And I shouldn't say that I couldn't altogether. Given enough time—and complete solitude—I could do the deed. My specific problem was that I couldn't actually "go" unless I was alone. I was embarrassed to have others hear me tinkle. This was the usual order of events:
- Realize I needed the restroom.
- Arrive in the restroom (our office has three stalls).
- Sit on the toilet.
- Hold it in until everyone else was gone.
- If someone came in while I was mid-business, I'd clench until I was alone again.
Yeah, typing it out makes it seem even more loony. And what's more, this had been going on a long time. Think of all the elementary school stalls, the college dorms, the highway rest-stops. If you add it all up, I've probably devoted entire days to "holding it."
Days. Of. My. Life.
I don't know where this self-conscious, irrational phobia came from. The idea of making a sound—any sound—in the potty is deeply embarrassing and unpleasant for some people. It forces us to acknowledge that sometimes we aren't meeting the imaginary ladylike ideals. Or maybe it’s just gross. I don’t know for sure.
But I have found the cure in endurance riding.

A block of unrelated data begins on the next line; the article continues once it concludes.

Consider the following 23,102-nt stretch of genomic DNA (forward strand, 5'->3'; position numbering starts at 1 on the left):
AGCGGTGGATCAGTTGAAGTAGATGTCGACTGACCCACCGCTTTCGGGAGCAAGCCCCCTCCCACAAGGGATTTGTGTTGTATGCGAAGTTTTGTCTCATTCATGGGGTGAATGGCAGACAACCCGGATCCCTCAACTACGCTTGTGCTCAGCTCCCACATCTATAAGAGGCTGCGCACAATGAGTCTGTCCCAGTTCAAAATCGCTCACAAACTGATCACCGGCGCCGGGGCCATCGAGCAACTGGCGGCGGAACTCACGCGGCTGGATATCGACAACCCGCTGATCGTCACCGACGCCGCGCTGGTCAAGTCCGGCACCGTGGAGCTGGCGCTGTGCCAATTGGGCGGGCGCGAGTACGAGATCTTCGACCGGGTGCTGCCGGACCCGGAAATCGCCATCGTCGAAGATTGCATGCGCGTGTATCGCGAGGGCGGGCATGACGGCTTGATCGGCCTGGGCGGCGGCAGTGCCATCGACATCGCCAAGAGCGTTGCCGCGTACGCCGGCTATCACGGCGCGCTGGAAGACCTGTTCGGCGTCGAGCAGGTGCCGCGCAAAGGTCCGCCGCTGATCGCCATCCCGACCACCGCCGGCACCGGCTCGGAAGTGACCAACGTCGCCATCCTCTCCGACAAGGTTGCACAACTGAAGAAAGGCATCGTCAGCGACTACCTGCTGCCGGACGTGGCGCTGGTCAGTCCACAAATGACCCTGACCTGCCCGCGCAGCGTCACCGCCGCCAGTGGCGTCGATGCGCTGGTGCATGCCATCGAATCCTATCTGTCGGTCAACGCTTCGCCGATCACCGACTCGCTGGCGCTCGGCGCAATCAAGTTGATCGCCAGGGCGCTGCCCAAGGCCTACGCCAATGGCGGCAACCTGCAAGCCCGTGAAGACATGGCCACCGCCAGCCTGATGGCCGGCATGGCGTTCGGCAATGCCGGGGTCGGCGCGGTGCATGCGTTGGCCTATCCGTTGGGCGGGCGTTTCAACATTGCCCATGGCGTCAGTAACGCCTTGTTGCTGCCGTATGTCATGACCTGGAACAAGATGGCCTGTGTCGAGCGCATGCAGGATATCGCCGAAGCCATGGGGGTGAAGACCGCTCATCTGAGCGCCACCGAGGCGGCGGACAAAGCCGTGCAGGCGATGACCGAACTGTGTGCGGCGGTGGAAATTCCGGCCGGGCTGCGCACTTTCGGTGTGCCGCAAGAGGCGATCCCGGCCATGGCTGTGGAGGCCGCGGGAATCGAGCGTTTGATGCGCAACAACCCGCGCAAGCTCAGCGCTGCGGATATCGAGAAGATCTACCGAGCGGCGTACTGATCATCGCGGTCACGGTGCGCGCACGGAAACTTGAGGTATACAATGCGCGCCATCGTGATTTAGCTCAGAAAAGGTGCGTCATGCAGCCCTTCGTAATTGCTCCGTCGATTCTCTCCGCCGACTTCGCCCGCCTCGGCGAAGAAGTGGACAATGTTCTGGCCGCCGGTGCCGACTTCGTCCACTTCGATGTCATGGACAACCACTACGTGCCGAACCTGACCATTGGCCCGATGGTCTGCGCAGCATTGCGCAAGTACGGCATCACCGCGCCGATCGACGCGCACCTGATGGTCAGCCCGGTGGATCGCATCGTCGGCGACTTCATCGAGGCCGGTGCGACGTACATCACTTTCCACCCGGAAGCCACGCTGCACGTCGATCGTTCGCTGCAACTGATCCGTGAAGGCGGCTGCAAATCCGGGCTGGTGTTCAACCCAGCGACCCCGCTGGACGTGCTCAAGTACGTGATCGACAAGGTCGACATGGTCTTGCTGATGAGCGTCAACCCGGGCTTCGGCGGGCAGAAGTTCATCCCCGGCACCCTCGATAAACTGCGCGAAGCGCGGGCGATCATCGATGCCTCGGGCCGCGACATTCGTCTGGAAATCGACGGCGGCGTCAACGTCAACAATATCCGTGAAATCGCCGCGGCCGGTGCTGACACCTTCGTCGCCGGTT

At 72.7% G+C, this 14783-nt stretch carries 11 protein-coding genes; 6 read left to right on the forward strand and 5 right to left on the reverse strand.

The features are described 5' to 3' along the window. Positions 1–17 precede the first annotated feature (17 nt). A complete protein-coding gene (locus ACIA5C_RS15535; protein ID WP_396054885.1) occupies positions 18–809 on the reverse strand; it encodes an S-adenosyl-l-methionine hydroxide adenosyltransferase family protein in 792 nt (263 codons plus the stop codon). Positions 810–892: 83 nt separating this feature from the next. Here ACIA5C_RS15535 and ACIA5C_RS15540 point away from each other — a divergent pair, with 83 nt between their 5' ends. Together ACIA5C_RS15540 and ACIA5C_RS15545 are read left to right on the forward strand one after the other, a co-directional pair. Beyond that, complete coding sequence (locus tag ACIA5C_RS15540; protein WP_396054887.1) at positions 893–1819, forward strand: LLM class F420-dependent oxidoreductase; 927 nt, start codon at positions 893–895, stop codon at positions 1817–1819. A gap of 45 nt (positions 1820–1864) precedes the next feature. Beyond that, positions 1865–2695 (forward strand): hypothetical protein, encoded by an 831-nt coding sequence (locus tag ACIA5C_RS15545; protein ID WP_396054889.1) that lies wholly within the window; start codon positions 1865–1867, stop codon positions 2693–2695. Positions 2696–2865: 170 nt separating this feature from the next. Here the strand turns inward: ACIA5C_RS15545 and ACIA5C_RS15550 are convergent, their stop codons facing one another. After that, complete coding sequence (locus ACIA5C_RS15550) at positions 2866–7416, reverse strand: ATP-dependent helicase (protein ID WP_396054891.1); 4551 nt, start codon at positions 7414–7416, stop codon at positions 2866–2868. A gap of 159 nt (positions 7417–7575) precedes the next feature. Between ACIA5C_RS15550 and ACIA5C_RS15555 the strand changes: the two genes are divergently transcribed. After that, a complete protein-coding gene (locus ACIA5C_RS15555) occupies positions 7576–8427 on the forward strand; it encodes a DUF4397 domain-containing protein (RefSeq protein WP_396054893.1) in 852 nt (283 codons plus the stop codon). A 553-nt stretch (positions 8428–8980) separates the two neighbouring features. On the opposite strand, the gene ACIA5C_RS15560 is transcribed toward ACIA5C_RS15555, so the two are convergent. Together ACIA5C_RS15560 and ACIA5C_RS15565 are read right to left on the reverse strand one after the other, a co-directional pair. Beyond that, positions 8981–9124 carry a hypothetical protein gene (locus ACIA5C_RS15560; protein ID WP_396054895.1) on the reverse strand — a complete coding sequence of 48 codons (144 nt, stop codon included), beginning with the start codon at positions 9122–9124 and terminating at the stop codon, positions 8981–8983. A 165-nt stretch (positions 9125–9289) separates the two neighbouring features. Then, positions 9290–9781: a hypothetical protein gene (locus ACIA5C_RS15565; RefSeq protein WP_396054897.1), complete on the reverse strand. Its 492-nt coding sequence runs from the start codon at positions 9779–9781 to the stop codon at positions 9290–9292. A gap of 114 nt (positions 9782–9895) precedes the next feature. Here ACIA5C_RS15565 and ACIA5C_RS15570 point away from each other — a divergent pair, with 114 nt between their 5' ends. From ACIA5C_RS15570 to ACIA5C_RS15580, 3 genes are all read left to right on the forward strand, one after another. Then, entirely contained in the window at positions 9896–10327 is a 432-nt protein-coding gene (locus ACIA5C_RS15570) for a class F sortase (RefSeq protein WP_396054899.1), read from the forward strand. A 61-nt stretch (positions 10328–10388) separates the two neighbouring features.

Since I started doing the distance thing, I have peed next to the trail, only somewhat obscured by sagebrush, as a dozen riders go by. I have peed behind boulders and trees while someone else held my horse and knew exactly what I was doing. I have peed next to my truck and trailer out in the middle of nowhere, and also within sight of farmhouses. I have peed in foul porta-potties, on the shoulders of well-traveled gravel roads, and while holding the reins of one or more bewildered horses.
In the immortal words of Johnny Cash, I've peed everywhere.
For a time, I was on a diet that required me to drink 60 to 100 ounces of water a day in addition to any non-water liquids I was consuming. With my walnut-size bladder, that means sitting at my desk desperately needing a potty break every 10 minutes or so.
And because of endurance, I could do it. If I can go out in nature where anyone can see me, I can certainly go into a three-stall bathroom and shamelessly use it for the purpose for which it was designed.
And I don't care who hears me.
Sitting there now, I sometimes just want to exclaim, "Hello, world! Yes, that's me you're hearing! Go with the flow, my sisters!" But then I remember that not everyone is an endurance rider… yet.